Poesy, therefore, is an art of imitation, for so Aristotle terms it in his word mimēsis, that is to say, a representing, counterfeiting, or figuring forth; to speak metaphorically, a speaking picture, with this end,—to teach and delight.
Of this have been three general kinds. The chief, both in antiquity and excellency, were they that did imitate the inconceivable excellencies of God. Such were David in his Psalms; Solomon in his Song of Songs, in his Ecclesiastes and Proverbs; Moses and Deborah in their Hymns; and the writer of Job; which, beside other, the learned Emanuel Tremellius and Franciscus Junius do entitle the poetical part of the Scripture. Against these none will speak that has the Holy Ghost in due holy reverence. In this kind, though in a full wrong divinity, were Orpheus, Amphion, Homer in his Hymns, and many other, both Greeks and Romans. And this poesy must be used by whosoever will follow St. James’ counsel in singing psalms when they are merry; and I know is used with the fruit of comfort by some, when, in sorrowful pangs of their death-bringing sins, they find the consolation of the never-leaving goodness.
The second kind is of them that deal with matters philosophical, either moral, as Tyrtæus, Phocylides, and Cato; or natural, as Lucretius and Virgil’s Georgics; or astronomical, as Manilius and Pontanus; or historical, as Lucan; which who mislike, the fault is in their judgment quite out of taste, and not in the sweet food of sweetly uttered knowledge.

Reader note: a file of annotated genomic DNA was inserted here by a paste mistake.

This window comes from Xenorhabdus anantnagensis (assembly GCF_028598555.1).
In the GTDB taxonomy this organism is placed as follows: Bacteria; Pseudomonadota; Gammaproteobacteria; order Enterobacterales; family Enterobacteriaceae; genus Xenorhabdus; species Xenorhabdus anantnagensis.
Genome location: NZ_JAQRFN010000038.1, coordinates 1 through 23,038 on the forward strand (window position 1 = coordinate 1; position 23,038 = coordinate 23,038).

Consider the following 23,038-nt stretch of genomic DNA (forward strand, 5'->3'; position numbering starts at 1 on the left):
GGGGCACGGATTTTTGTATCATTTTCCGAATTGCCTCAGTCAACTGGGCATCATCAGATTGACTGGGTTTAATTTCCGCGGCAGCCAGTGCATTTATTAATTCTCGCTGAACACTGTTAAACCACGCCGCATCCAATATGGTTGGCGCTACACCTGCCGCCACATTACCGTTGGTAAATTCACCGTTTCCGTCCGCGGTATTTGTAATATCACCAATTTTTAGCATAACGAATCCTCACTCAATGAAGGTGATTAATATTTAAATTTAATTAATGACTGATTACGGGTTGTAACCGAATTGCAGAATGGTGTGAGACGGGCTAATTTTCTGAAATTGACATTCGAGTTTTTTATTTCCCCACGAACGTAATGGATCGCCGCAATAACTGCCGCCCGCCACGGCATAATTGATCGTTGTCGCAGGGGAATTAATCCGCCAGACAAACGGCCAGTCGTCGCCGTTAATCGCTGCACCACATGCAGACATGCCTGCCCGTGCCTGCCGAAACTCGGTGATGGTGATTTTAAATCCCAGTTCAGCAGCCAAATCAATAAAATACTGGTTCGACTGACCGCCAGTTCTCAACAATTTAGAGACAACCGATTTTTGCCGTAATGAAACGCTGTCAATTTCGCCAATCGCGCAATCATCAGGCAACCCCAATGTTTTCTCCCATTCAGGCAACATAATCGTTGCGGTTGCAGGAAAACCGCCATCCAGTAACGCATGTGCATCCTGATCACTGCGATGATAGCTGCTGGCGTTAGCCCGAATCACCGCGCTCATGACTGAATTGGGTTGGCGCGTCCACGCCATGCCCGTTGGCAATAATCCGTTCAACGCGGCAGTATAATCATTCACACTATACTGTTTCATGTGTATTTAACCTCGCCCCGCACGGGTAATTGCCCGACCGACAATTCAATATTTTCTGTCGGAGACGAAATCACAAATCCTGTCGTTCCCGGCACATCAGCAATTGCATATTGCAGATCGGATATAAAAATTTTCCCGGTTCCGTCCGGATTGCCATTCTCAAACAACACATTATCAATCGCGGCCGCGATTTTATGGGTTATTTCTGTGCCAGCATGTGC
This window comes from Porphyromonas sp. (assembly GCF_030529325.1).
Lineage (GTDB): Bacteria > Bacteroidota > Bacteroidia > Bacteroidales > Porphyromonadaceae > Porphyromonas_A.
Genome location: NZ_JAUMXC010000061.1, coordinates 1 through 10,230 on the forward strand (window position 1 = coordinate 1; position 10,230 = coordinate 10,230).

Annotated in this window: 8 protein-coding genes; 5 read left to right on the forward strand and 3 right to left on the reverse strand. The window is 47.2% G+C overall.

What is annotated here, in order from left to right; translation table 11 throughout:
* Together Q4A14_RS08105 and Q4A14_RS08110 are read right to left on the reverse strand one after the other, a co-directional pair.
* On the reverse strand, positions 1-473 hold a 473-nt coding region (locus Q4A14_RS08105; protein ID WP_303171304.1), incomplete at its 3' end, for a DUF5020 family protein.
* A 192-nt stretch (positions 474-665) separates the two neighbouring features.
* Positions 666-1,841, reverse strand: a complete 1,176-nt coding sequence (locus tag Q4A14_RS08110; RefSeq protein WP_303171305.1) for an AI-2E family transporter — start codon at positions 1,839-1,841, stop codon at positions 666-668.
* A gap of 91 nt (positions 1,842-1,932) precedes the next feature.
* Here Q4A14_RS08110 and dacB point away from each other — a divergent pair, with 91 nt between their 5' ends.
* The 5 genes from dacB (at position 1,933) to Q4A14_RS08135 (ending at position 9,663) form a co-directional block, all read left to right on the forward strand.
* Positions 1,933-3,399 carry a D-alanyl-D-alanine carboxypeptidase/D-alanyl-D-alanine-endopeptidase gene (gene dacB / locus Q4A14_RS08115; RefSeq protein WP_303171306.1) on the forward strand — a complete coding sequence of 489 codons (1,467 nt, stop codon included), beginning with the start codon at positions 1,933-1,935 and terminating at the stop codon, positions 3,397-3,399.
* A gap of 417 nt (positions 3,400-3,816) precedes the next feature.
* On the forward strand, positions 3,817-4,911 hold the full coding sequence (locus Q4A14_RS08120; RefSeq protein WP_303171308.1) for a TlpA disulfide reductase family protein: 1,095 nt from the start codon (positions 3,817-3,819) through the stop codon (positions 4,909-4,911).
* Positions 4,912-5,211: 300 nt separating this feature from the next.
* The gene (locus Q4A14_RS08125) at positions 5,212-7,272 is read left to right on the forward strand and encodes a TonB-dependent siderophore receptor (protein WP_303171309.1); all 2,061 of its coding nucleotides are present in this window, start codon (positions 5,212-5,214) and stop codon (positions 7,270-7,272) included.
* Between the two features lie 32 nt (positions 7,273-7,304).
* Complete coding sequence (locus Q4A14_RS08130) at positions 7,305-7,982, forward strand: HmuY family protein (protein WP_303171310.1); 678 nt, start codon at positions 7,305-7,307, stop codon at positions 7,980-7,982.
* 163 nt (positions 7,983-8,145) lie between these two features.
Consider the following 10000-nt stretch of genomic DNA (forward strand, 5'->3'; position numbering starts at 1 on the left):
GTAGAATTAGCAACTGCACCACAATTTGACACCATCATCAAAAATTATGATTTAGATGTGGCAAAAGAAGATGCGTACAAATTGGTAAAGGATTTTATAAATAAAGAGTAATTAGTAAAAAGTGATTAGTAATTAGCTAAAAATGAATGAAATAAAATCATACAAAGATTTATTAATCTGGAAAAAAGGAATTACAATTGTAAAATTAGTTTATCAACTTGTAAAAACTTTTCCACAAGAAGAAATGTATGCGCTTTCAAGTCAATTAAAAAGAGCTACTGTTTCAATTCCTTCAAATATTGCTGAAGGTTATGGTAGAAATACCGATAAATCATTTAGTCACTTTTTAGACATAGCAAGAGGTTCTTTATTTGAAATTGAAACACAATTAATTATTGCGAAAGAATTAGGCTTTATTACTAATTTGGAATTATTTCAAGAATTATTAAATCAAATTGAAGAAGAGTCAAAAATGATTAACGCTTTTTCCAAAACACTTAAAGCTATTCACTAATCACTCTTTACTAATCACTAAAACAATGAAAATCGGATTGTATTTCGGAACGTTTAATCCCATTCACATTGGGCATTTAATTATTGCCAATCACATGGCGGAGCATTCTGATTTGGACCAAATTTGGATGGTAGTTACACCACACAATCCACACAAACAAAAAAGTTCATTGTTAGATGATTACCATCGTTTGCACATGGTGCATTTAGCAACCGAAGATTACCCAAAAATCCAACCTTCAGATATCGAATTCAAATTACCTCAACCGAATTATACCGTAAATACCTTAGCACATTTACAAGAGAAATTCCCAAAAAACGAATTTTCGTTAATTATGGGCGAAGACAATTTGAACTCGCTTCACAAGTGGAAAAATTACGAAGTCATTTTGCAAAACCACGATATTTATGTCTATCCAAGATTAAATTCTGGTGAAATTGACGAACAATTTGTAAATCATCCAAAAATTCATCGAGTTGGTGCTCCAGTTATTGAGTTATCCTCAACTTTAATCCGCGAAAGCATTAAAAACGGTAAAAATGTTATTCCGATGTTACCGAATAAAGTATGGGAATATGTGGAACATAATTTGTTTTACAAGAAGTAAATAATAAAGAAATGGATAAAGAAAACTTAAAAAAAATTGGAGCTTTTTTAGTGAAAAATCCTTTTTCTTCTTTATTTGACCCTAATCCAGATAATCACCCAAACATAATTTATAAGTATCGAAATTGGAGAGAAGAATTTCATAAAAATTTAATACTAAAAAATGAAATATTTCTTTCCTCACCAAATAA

But because this second sort is wrapped within the fold of the proposed subject, and takes not the free course of his own invention, whether they properly be poets or no, let grammarians dispute, and go to the third, indeed right poets, of whom chiefly this question arises. Betwixt whom and these second is such a kind of difference as betwixt the meaner sort of painters, who counterfeit only such faces as are set before them, and the more excellent, who having no law but wit, bestow that in colors upon you which is fittest for the eye to see,—as the constant though lamenting look of Lucretia, when she punished in herself another’s fault; wherein he paints not Lucretia, whom he never saw, but paints the outward beauty of such a virtue. For these third be they which most properly do imitate to teach and delight; and to imitate borrow nothing of what is, has been, or shall be; but range, only reined with learned discretion, into the divine consideration of what may be and should be. These be they that, as the first and most noble sort may justly be termed vates, so these are waited on in the excellentest languages and best understandings with the fore-described name of poets. For these, indeed, do merely make to imitate, and imitate both to delight and teach, and delight to move men to take that goodness in hand, which without delight they would fly as from a stranger; and teach to make them know that goodness whereunto they are moved:—which being the noblest scope to which ever any learning was directed, yet want there not idle tongues to bark at them.